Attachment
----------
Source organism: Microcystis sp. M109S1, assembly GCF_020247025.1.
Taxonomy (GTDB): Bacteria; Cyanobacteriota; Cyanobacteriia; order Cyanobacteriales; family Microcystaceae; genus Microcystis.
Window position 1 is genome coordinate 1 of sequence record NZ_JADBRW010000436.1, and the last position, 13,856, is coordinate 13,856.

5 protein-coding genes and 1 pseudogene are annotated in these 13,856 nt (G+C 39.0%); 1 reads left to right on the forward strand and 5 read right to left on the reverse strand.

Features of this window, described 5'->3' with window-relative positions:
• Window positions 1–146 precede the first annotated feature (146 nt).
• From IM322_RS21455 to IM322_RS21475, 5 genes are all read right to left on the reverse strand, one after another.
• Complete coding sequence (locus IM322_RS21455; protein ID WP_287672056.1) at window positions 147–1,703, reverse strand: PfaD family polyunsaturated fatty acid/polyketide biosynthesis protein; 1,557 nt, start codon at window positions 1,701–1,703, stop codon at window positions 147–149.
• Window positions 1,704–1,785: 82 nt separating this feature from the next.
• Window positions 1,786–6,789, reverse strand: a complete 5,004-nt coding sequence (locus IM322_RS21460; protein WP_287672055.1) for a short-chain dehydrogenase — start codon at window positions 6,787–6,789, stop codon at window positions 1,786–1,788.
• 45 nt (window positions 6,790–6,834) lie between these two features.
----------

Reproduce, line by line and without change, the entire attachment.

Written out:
Source organism: Microcystis sp. M109S1, assembly GCF_020247025.1.
Taxonomy (GTDB): Bacteria; Cyanobacteriota; Cyanobacteriia; order Cyanobacteriales; family Microcystaceae; genus Microcystis.
Window position 1 is genome coordinate 1 of sequence record NZ_JADBRW010000436.1, and the last position, 13,856, is coordinate 13,856.

5 protein-coding genes and 1 pseudogene are annotated in these 13,856 nt (G+C 39.0%); 1 reads left to right on the forward strand and 5 read right to left on the reverse strand.

Features of this window, described 5'->3' with window-relative positions:
• Window positions 1–146 precede the first annotated feature (146 nt).
• From IM322_RS21455 to IM322_RS21475, 5 genes are all read right to left on the reverse strand, one after another.
• Complete coding sequence (locus IM322_RS21455; protein ID WP_287672056.1) at window positions 147–1,703, reverse strand: PfaD family polyunsaturated fatty acid/polyketide biosynthesis protein; 1,557 nt, start codon at window positions 1,701–1,703, stop codon at window positions 147–149.
• Window positions 1,704–1,785: 82 nt separating this feature from the next.
• Window positions 1,786–6,789, reverse strand: a complete 5,004-nt coding sequence (locus IM322_RS21460; protein WP_287672055.1) for a short-chain dehydrogenase — start codon at window positions 6,787–6,789, stop codon at window positions 1,786–1,788.
• 45 nt (window positions 6,790–6,834) lie between these two features.